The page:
Four days after this I saw a rheumatologist. He thought that I needed dialysis to clean my blood and once that had happened I would be able to walk again. My renal consultant phoned me on the same day, he told me that for all the glands to be misfiring I must have had an extremely low kidney function for a long time. He had gone back through my results and decided that I had probably been below 10% for the last couple of years. He thought I had uraemia and it was this that had caused the weight loss, muscle atrophy, weakness, fatigue etc. He agreed with the rheumatologist that I needed dialysis, but I needed it right away. He was worried that the uraemia was atttacking my heart. I was already scheduled to have planned dialysis and an operation date had been arranged for later that month but my consultant said that this was not soon enough and admitted me to Southmead hospital the next day. At Southmead they did emergency dialysis putting a line in to my neck so the dialysis machine could be hooked up to me. The line went from  my neck down to my chest. I was awake. I had a local anaesthetic, but I was so weak I felt like they were going to break my bones. I could hear the tube rubbing and being pulled through and then I was stitched up. It felt like I was awake for my own post mortem. I was traumatised and when my husband saw what had been done, he was traumatised too. I went straight down to dialysis. They asked me how much time had the line had to heal. I said an hour. It was a difficult day, probably one of my worst.


I have now been on dialysis for three weeks. In this time my body has gone into to a bit of shock, I have had extremely high blood pressure, severe anaemia and intermittent very high calcium. Lots of my blood results have been very poor. All have been treated with drugs and I’m hoping that I now will be able to get strong again. In the meantime, I have unfortunately been suspended from the transplant list. My weight is too low and they want to make sure my heart is strong enough for the transplant operation, my hb level also needs to rise as they will not do the operation with hb as low as mine. So, its been traumatic, and absolutely the toughest time of my life, (and I have been through my fair share). What I can say though is the people around me have been wonderful, beyond wonderful. I have been truly supported. My husband has been amazing, words cannot describe how brilliant he has been through some really exhausting and distressing days. He has cared for me while juggling his work and all the day to day activities that still need to be done and he has supported me throughout.  Also My Dad who has taken me to nearly all my dialysis sessions (which unfortunately are in Cossham, Bristol which is 25 miles away so it makes dialysis days extremely long). My Mum and sister have also been carers taking the load off my husband. My brothers, Sister in law and nieces and nephews have all been there to make me smile and bring some much needed moments of normality.  My best friend and cousins have been a constant support too, especially in the darker moments. A friend of mine sent me a care package with lots of amazing treats. A great aunt and uncle sent me some money to make sure I could buy good food to make me better, another great aunt and great uncle and cousin sent me money to go and get pampered. I have had lots of flowers from other family members. I have been overwhelmed by the support. To know they are thinking of me has helped me through some difficult days and I can’t thank them enough for their thoughtfulness.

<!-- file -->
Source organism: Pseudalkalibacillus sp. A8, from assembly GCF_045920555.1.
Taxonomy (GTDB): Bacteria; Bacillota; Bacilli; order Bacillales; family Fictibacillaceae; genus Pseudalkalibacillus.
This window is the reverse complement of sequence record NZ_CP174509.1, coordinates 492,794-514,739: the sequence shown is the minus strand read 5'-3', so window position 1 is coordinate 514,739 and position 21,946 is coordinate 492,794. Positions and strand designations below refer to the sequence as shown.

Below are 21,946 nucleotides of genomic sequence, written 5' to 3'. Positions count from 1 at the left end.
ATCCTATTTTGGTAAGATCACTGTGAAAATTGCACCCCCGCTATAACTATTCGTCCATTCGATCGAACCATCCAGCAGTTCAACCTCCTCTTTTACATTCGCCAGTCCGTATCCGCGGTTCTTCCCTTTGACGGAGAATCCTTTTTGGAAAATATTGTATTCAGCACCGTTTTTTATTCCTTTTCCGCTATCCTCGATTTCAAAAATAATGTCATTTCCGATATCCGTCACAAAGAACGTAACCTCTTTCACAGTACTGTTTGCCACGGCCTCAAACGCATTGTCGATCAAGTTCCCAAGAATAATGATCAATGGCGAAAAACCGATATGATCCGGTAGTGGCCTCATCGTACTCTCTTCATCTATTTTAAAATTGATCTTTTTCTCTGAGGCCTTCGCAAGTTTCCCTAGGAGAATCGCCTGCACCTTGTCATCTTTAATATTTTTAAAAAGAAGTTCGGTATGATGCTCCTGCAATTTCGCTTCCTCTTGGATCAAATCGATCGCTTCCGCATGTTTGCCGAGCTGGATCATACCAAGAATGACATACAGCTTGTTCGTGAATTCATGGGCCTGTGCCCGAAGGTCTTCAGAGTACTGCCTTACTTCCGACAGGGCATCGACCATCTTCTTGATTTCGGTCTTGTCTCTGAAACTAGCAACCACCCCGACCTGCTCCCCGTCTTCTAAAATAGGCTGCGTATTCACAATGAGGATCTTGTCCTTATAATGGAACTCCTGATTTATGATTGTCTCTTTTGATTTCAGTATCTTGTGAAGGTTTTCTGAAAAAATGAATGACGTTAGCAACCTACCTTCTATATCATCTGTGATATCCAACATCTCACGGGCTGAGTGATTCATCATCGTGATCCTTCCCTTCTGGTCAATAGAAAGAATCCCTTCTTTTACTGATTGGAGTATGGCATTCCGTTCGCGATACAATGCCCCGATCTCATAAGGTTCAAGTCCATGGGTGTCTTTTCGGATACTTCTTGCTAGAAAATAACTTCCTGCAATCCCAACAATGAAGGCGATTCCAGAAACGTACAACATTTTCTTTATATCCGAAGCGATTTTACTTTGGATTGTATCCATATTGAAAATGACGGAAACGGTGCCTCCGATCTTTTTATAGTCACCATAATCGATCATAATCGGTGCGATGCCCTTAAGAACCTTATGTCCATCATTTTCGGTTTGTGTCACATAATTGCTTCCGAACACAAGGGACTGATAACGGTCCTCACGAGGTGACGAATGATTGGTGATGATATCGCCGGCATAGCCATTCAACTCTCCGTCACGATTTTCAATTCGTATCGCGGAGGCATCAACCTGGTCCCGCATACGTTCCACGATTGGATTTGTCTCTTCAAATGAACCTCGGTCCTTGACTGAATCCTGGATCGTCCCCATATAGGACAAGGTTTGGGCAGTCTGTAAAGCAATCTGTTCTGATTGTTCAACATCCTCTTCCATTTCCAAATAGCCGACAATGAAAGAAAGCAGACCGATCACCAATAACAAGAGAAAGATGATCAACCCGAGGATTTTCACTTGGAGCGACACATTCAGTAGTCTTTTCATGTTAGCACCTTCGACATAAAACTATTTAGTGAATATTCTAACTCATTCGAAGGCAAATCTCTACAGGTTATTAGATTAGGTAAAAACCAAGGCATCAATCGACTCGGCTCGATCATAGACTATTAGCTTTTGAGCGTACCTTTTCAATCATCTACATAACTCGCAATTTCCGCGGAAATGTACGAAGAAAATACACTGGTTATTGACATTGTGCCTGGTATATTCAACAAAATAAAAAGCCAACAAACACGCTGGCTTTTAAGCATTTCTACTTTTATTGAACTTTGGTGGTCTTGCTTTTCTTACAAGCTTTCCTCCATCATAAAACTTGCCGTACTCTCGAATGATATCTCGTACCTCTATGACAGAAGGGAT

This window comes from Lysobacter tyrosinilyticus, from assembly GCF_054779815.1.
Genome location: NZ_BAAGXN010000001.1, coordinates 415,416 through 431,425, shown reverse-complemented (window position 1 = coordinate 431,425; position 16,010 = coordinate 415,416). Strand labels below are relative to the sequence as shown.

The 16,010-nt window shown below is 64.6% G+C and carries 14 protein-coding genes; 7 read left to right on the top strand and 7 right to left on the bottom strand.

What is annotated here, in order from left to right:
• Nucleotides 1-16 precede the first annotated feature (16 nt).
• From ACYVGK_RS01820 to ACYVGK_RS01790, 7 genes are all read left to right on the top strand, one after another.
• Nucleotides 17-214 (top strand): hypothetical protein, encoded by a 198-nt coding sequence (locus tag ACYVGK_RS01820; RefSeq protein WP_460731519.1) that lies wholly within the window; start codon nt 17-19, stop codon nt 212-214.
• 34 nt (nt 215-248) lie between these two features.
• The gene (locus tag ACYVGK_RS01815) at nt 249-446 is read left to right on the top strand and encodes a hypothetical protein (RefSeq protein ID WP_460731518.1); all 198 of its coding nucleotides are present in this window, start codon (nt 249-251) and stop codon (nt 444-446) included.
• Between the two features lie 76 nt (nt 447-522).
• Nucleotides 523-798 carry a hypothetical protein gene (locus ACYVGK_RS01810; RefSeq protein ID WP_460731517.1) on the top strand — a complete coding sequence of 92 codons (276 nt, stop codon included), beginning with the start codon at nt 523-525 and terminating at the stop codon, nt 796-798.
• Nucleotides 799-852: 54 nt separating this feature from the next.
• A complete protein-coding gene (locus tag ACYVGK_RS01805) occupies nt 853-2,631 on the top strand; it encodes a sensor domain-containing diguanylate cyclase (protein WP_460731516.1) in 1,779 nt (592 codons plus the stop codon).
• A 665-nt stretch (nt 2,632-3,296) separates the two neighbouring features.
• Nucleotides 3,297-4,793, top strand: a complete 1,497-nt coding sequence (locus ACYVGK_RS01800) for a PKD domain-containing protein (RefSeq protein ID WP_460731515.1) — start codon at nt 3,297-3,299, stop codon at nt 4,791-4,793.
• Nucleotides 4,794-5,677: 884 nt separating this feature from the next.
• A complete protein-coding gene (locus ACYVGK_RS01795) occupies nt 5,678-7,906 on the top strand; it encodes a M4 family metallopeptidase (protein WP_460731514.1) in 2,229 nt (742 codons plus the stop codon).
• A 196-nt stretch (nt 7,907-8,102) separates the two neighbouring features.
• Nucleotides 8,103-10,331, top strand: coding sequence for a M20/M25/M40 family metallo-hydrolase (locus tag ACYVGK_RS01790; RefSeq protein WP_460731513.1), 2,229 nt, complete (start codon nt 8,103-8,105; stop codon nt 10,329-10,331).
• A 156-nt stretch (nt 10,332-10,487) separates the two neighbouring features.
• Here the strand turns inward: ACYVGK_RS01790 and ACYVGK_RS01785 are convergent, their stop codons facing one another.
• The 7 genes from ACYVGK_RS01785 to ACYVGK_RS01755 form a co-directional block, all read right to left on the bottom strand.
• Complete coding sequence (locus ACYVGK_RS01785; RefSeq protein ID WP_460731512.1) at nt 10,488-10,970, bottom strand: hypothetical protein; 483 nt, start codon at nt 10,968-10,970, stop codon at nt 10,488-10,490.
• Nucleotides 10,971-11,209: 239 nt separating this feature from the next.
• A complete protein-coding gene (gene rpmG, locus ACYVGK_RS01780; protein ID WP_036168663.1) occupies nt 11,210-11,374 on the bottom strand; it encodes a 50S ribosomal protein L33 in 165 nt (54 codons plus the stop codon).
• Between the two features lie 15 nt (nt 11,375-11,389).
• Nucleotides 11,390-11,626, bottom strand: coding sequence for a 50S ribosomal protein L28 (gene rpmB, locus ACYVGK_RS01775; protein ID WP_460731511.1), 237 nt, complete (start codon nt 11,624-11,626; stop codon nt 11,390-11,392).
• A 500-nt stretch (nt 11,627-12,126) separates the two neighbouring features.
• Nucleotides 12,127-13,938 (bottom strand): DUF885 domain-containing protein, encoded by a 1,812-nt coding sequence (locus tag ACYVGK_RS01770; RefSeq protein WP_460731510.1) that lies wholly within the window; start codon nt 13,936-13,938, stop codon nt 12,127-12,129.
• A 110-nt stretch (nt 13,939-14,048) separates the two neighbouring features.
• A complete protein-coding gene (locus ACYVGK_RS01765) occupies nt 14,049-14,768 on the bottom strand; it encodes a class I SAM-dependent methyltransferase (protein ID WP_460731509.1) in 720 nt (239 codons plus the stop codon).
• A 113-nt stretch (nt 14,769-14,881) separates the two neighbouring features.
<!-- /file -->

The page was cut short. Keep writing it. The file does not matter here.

My next step is an operation, (which is tomorrow) to have tubes put in my stomach for home dialysis. This will hopefully make my life a bit easier and then maybe, I will be able to get back to some semblance of a normal life and get back on the transplant list as quick as possible. For now, my business is on hold, I just need to concentrate on getting better. Then hopefully I will be able to return to the job I love, capturing special family memories on my camera, and making lots of happy memories of my own.


Thank you for reading my blog,

Victoria xx

2 comments on “Getting better – in kidney failure”

  1. Andrea Keegan Reply

    Oh Vicky, love and blessings to you and all your family, must have taken a lot of courage to write such an intimate description of all your trials. Wishing you a strong recovery, someone needs to capture all those wonderful moments on film! X

  2. Chris Reply

    I don’t know of a more positive person. You truly are an inspiration Vicky, putting us to shame when us normal people moan about absolutely nothing. Lots of love, Chris ? xxxx